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OVERTURE A SOLEMN DIRGE. AIR TRIO.
Arise, ye sons of worth, arise,
1 When truth and virtue, &c.
The praise attending pomp and power,
Blest spiritthou, whose fame, just born to bloom, Shall spread and flourish from the tomb, How hast thou left mankind for Heaven! Even now reproach and faction mourn, And, wondering how their rage was born, Request to be forgiven! Alas! they never had thy hate: Unmov'd in conscious rectitude, Thy towering mind self-centred stood, Nor wanted man's opinion to be great. In vain, to charm thy ravish'd sight, A thousand gifts would fortune send; In vain, to drive thee from the right, A thousand sorrows urged thy end: Like some well fashion'd arch thy patience stood, And purchased strength from its increasing load. Pain met thee like a friend to set thee free, Affliction still is virtue's opportunity! Virtue on herself relying, Every passion hush'd to rest, Loses every pain of dying In the hopes of being blest. Every added pang she suffers Some increasing good bestows, And every shock that malice offers Only rocks her to repose.
SONG. BY A MAN—AFFETUOSO.
Virtue on herself relying, &c. to
Yet ah! what terrors frown'd upon her fate,
Death with its formidable band,
Fever, and pain, and pale consumptive care,
Determined took their stand.
Nor did the cruel ravagers design
To finish all their efforts at a blow:
But, mischievously slow,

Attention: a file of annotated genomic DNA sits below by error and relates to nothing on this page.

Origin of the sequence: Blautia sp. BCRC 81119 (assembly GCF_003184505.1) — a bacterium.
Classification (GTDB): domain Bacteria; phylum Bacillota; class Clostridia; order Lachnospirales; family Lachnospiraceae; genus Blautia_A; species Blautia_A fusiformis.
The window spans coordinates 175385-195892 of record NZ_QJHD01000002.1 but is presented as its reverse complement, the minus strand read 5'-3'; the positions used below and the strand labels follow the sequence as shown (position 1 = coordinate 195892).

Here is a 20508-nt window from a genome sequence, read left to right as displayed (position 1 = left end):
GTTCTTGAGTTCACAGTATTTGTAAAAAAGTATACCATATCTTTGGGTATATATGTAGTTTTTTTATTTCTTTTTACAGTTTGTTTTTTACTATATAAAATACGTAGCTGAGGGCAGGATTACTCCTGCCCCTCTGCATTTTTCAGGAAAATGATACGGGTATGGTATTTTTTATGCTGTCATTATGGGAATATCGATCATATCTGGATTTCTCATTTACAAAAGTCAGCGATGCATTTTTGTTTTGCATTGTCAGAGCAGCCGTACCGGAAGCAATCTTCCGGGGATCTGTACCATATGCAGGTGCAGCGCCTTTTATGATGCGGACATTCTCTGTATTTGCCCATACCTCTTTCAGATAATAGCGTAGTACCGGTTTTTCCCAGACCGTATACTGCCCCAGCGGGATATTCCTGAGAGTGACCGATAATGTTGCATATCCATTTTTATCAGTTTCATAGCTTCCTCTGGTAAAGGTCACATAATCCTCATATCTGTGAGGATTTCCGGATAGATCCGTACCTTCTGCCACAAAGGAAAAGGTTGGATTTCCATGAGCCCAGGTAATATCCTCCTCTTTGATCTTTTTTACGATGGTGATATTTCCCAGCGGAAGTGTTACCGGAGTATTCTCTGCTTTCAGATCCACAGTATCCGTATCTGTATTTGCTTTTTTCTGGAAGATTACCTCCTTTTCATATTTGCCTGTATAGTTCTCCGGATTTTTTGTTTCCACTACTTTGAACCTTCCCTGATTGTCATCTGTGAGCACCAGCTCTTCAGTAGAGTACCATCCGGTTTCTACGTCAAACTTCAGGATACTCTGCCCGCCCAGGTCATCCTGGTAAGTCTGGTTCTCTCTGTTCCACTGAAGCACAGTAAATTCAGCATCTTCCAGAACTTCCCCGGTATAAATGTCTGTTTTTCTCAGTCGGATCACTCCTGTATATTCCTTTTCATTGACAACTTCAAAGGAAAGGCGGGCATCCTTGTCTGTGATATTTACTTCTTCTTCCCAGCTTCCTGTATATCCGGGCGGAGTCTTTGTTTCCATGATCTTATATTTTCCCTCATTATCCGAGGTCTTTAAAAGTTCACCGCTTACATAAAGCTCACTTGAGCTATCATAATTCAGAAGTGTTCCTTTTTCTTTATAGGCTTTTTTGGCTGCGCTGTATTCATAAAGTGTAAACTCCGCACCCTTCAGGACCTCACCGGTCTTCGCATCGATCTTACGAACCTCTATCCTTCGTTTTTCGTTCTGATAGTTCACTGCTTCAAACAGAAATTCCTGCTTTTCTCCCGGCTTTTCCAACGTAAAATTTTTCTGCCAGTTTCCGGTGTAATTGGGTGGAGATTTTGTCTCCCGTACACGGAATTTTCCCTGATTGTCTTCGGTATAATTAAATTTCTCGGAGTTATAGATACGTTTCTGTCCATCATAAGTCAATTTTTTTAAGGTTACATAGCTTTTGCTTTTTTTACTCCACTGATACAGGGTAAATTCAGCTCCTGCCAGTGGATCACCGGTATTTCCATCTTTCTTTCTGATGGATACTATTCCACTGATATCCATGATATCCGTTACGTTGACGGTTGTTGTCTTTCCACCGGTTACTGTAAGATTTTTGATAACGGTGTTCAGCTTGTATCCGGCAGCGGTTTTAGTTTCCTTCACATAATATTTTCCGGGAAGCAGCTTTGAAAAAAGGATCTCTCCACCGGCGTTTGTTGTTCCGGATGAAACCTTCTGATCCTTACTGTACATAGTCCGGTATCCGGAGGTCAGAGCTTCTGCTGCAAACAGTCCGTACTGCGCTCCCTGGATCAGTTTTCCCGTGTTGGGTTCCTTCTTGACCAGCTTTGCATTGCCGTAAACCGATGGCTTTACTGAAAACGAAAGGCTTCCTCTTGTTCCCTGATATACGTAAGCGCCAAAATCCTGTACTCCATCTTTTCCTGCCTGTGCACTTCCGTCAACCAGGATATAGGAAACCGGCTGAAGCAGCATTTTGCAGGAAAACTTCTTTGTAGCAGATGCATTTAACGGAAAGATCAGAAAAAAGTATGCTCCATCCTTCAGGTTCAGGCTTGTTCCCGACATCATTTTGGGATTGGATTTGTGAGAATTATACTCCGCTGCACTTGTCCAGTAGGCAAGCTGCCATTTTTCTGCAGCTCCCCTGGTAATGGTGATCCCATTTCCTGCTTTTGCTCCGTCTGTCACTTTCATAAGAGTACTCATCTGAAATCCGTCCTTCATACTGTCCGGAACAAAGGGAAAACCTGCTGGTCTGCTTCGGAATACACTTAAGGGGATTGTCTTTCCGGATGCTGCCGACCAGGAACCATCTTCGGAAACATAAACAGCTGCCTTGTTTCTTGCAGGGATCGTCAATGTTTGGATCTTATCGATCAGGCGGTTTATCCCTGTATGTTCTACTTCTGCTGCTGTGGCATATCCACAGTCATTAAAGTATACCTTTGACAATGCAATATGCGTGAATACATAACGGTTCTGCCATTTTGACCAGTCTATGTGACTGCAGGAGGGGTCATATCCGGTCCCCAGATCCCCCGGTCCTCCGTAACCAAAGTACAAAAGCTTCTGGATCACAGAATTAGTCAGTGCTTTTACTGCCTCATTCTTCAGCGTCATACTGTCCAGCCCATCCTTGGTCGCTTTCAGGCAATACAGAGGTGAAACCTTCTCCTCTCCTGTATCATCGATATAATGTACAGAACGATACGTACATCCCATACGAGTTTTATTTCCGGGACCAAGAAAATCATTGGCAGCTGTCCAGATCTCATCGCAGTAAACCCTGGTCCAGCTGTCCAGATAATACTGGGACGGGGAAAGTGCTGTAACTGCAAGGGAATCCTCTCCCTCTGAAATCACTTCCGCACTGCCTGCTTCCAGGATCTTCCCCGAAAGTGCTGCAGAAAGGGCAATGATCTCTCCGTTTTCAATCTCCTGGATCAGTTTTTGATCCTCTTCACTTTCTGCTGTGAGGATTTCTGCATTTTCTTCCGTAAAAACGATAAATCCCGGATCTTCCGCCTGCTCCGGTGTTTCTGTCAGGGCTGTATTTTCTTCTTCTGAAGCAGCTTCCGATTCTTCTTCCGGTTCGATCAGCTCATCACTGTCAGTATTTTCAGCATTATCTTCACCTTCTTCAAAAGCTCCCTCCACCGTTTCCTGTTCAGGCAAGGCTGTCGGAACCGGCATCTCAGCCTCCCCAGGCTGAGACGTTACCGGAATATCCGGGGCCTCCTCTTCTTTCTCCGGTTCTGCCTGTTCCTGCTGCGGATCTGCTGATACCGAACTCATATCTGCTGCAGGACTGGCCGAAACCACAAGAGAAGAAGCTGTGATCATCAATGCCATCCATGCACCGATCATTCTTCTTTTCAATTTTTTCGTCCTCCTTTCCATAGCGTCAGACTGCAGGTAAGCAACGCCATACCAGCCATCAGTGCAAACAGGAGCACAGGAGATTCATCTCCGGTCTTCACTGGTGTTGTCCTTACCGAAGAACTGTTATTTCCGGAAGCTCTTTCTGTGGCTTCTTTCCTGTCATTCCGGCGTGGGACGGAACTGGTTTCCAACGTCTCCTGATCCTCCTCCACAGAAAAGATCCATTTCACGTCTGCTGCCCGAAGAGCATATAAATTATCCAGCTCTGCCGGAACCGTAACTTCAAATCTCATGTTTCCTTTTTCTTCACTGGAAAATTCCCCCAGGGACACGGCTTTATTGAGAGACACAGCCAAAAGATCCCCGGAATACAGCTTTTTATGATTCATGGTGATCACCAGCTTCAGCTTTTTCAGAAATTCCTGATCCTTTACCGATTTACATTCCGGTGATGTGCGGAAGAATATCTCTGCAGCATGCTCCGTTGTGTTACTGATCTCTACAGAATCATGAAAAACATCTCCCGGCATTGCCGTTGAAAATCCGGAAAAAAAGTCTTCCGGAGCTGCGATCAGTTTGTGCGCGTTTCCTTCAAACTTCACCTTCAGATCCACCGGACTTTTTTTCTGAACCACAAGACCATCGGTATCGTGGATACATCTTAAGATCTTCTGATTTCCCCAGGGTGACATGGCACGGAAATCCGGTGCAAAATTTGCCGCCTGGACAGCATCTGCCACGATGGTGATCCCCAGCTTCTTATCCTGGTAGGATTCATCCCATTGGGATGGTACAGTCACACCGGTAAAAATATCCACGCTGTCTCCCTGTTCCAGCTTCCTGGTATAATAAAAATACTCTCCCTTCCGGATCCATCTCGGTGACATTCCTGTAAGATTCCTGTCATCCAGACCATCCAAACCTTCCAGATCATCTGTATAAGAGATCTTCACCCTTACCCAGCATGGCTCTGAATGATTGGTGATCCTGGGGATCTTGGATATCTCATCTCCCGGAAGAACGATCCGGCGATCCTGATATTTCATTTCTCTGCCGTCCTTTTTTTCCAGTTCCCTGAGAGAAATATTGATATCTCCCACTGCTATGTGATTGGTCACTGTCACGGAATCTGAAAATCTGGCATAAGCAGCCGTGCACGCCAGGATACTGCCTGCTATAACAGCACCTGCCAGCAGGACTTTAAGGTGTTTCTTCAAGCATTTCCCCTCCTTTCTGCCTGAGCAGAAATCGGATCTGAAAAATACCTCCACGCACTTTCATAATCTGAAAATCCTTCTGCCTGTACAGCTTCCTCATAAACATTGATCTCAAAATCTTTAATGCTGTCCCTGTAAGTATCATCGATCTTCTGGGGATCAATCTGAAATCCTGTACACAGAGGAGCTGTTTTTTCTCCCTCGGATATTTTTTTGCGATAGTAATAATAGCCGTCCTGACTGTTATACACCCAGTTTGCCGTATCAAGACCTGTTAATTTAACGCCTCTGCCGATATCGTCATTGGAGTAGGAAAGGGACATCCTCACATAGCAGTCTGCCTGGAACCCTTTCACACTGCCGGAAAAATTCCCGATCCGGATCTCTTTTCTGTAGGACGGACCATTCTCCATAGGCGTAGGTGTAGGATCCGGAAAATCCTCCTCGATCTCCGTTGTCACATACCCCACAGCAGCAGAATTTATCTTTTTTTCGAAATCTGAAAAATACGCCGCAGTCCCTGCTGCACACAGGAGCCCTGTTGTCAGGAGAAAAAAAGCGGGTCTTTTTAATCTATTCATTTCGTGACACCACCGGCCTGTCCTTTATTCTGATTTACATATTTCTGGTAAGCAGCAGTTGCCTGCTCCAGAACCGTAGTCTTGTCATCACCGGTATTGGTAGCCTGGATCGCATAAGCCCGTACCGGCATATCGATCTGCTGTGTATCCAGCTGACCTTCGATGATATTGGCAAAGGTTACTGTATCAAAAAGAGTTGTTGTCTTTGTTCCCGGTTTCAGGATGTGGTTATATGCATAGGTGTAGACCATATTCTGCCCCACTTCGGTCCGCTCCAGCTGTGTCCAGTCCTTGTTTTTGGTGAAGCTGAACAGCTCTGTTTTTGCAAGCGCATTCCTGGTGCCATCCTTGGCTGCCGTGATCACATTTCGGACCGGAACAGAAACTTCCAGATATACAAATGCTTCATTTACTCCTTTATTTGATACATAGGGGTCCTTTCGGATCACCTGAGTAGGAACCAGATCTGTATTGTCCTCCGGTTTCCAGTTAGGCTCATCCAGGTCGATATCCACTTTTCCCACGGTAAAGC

They robb'd the relie and defac'd the shrine.
With unavailing grief.
Despairing of relief,
Her weeping children round,
Beheld each hour
Death's growing power,
And trembled as he frown'd.
As helpless friends who view from shore
The labouring ship, and hear the tempest roar,
While winds and waves their wishes cross:
They stood while hope and comfort fail,
Not to assist, but to bewail
The inevitable loss.
Relentless tyrant, at thy call
How do the good, the virtuous fall!
Truth, beauty, worth, and all that most engage,
But wake thy vengeance and provoke thy rage.
SONG. BY A MAN BASSO, STACCATO, SWRITUOSO.
When vice my dart and scythe supply,
Fall, round me fall, ye little things,
Yet let that wisdom, urged by her example,
And ah! blest spirit, wheresoe'er thy flight,
SONG. BY A WOMAN AMOROSO.
Lovely lasting Peace below,
Our vows are heard! Long, long to mortal eyes,
Her soul was fitting to its kindred skies:
Celestial-like her bounty fell,
Where modest want and patient sorrow dwell,
Want pass'd for merit at her door,
Unseen the modest were supplied,
Her constant pity fed the poor
Then only poor, indeed, the day she died.
And oh! for this! while sculpture decks thy shrine,
And art exhausts profusion round,
The tribute of a tear be mine,